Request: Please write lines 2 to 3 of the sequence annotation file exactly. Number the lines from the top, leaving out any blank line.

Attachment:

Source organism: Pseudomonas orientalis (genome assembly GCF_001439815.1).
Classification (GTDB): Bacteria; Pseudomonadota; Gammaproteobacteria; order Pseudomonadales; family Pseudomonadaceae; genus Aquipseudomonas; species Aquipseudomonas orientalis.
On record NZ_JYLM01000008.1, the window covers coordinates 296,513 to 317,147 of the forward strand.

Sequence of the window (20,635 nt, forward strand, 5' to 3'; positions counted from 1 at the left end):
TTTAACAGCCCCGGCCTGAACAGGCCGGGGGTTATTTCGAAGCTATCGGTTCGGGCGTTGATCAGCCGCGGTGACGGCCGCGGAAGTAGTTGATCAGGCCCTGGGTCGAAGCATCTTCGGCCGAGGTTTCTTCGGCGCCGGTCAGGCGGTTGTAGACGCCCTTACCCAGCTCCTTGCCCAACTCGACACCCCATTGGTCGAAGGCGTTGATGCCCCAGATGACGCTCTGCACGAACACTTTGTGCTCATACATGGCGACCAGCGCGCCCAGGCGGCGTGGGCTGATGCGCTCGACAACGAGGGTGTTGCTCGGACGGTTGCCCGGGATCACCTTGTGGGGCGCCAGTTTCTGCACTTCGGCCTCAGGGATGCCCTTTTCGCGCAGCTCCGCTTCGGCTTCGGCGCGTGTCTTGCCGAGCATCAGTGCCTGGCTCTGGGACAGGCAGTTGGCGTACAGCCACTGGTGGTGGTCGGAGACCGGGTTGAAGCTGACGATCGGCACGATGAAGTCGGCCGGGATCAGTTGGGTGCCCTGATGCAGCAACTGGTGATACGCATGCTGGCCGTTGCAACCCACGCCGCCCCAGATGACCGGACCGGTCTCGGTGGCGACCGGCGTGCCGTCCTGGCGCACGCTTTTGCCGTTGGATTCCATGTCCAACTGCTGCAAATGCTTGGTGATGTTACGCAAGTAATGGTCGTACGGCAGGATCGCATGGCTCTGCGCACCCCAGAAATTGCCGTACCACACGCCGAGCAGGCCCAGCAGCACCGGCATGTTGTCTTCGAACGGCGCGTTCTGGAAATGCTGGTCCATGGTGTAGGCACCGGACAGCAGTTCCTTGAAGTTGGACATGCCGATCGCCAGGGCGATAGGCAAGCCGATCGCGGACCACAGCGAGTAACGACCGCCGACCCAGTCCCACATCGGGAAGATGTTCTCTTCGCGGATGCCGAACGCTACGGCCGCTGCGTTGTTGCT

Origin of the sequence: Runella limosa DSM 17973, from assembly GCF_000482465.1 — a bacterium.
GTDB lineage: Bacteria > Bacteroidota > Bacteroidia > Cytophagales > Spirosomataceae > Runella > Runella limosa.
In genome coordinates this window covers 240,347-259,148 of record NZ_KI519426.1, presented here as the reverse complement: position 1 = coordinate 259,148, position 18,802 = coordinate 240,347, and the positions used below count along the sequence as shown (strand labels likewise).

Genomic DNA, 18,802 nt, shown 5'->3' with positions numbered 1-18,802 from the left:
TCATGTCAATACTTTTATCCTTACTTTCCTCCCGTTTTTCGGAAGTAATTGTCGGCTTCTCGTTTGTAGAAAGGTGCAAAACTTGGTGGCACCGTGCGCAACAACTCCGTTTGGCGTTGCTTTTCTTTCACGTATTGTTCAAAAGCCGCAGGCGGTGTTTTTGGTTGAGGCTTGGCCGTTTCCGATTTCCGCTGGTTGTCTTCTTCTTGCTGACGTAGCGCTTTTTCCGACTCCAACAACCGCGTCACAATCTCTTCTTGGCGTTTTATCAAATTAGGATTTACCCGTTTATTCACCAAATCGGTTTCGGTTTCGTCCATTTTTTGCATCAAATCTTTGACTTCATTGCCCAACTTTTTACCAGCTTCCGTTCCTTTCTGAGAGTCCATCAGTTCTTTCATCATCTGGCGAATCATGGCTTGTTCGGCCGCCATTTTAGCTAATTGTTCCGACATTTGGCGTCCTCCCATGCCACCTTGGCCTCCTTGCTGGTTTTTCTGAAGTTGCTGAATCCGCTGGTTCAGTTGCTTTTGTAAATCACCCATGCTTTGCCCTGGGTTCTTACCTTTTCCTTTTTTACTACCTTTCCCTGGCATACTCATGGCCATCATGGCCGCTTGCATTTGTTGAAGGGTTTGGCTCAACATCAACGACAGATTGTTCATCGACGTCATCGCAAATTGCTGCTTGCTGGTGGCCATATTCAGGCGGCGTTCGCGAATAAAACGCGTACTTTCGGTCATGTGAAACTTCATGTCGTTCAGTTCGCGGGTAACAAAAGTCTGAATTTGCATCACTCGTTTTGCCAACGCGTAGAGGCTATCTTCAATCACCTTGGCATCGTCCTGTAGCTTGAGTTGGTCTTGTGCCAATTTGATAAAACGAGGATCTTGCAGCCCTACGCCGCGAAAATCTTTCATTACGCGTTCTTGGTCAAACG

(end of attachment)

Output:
Classification (GTDB): Bacteria; Pseudomonadota; Gammaproteobacteria; order Pseudomonadales; family Pseudomonadaceae; genus Aquipseudomonas; species Aquipseudomonas orientalis.
On record NZ_JYLM01000008.1, the window covers coordinates 296,513 to 317,147 of the forward strand.